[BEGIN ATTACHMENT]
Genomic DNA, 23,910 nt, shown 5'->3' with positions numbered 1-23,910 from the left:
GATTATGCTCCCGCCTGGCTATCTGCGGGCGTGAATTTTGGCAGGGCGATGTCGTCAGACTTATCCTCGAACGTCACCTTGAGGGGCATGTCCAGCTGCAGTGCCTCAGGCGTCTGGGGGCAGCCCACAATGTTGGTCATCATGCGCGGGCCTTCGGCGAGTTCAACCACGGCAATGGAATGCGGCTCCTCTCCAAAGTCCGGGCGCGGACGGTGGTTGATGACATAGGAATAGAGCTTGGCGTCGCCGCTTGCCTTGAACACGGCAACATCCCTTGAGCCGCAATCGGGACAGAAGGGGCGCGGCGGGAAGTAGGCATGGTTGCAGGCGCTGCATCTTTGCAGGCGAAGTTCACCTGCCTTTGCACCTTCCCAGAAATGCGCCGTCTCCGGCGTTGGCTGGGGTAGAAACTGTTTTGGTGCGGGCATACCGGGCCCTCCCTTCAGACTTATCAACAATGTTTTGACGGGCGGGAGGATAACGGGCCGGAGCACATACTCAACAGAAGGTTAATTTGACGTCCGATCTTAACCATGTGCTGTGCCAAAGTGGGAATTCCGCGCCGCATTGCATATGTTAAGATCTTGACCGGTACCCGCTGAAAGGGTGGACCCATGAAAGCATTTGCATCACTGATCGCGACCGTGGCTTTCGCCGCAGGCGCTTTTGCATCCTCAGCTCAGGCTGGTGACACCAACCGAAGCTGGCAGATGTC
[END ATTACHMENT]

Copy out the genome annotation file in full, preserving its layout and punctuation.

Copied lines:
Genomic DNA, 23,910 nt, shown 5'->3' with positions numbered 1-23,910 from the left:
GATTATGCTCCCGCCTGGCTATCTGCGGGCGTGAATTTTGGCAGGGCGATGTCGTCAGACTTATCCTCGAACGTCACCTTGAGGGGCATGTCCAGCTGCAGTGCCTCAGGCGTCTGGGGGCAGCCCACAATGTTGGTCATCATGCGCGGGCCTTCGGCGAGTTCAACCACGGCAATGGAATGCGGCTCCTCTCCAAAGTCCGGGCGCGGACGGTGGTTGATGACATAGGAATAGAGCTTGGCGTCGCCGCTTGCCTTGAACACGGCAACATCCCTTGAGCCGCAATCGGGACAGAAGGGGCGCGGCGGGAAGTAGGCATGGTTGCAGGCGCTGCATCTTTGCAGGCGAAGTTCACCTGCCTTTGCACCTTCCCAGAAATGCGCCGTCTCCGGCGTTGGCTGGGGTAGAAACTGTTTTGGTGCGGGCATACCGGGCCCTCCCTTCAGACTTATCAACAATGTTTTGACGGGCGGGAGGATAACGGGCCGGAGCACATACTCAACAGAAGGTTAATTTGACGTCCGATCTTAACCATGTGCTGTGCCAAAGTGGGAATTCCGCGCCGCATTGCATATGTTAAGATCTTGACCGGTACCCGCTGAAAGGGTGGACCCATGAAAGCATTTGCATCACTGATCGCGACCGTGGCTTTCGCCGCAGGCGCTTTTGCATCCTCAGCTCAGGCTGGTGACACCAACCGAAGCTGGCAGATGTC